Enjoy Local Fare at Chinese Food Restaurants

Singapore is made up of 70% Chinese people and just by looking around, you can see their influences everywhere. Not only in Chinese restaurants, pagoda structures, the Chingay festival, Chinese New Year celebrated with such colour and excitement and structures with Chinese influences, Singapore is coloured bright red by its dominant population. One of the great things about this is that we get to experience every aspect of Chinese cuisine and cooking there is. The thing about the Chinese culture in Singapore is that it is extremely eclectic; there is no one single tribe that plays a major role in deciding the culture that pervades our local streets.

From Hakka, Cantonese, Hokkien, TeoChew and even Chinese influenced cultures like Peranakan are all in Singapore. And these are just to name a few, there are so many more available and with the opening up of our local economy to foreigners, we are getting the benefit of more varied Chinese cultures from the mainland, Hong Kong and other parts of Asia. These different tribes and different beliefs mean only one thing, that we have a excellent choice when it comes to food. From the hawker centres all the way to fine dining, there is no aspect of Chinese cooking that we can miss out. Local influenced food that has tweaked recipes from Chine to strictly to the letter Chinese restaurants – there is something for everyone.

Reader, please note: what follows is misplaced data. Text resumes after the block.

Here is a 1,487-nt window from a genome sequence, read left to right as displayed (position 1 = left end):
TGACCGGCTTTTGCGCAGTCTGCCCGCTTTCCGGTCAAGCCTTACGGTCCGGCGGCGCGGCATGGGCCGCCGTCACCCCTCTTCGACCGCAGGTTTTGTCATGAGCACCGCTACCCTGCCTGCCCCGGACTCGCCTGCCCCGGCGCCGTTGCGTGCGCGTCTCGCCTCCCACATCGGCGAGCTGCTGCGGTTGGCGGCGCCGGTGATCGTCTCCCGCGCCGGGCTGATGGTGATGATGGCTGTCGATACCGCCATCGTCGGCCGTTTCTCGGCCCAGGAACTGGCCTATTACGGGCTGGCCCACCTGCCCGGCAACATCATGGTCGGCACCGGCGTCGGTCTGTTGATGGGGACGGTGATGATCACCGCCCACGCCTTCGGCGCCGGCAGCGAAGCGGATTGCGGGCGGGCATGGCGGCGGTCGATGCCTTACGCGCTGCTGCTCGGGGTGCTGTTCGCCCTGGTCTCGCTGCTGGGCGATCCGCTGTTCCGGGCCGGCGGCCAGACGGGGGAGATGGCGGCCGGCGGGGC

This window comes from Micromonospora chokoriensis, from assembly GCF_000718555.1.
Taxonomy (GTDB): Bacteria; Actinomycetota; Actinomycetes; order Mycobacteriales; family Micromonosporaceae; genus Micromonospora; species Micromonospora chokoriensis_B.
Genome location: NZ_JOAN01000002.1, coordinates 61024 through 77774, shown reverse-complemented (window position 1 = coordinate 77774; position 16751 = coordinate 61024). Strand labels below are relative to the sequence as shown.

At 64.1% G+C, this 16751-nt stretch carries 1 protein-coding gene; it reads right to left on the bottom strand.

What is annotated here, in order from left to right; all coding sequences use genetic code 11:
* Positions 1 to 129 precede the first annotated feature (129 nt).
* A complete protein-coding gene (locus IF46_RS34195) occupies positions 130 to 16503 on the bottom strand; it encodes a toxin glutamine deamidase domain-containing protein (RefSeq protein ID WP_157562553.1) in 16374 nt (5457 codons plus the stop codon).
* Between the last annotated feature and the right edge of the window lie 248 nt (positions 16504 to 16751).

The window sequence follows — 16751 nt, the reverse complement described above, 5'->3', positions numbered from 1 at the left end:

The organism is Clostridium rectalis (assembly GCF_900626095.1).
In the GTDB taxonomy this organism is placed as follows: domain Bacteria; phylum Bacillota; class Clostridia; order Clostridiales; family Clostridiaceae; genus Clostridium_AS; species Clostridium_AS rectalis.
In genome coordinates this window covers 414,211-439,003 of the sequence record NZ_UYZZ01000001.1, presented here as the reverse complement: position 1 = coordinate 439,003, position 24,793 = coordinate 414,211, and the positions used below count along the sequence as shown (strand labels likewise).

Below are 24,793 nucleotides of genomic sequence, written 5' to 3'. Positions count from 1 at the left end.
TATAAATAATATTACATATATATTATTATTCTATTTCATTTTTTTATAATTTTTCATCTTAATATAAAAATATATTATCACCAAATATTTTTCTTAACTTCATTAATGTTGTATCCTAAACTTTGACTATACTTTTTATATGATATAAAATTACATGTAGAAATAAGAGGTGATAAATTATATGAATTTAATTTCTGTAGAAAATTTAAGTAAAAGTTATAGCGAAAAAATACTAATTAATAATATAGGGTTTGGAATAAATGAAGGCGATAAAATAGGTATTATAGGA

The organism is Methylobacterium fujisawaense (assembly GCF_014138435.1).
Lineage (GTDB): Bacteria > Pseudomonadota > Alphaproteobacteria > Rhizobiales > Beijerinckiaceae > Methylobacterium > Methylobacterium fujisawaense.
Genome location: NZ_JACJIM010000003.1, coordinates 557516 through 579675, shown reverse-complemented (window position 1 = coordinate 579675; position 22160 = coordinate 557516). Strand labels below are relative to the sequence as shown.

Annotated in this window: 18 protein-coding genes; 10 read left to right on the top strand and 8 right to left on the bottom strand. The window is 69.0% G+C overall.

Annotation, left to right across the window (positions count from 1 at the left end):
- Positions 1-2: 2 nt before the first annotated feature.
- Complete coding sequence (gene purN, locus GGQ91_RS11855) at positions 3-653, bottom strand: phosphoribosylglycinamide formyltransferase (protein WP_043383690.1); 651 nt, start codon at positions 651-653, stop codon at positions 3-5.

It is the charm of the culture that you can sit down with a pair of wooden chopsticks amidst the noise of a local hawker centre and cab be served some of the best Cantonese and Chinese cuisines in an air of luxury – using those very same chopsticks. Let us talk about the local Chinese food you can find in the low to midrange price eating houses. You have your collection of carrot cakes, char kway teo, chicken rice (which is hainanese), bah kut the and hokkien mee to name a few. As you can see, just by a small list of some of the local delights enjoyed by our Singaporeans on a daily basis, the roots of the dishes are far and wide. If you really want to absorb every aspect of Chinese culture and cuisine, I would highly recommend that you visit Chinatown. Located at the corner of the central business district, it is literally the nexus of everything Chinese and everything local.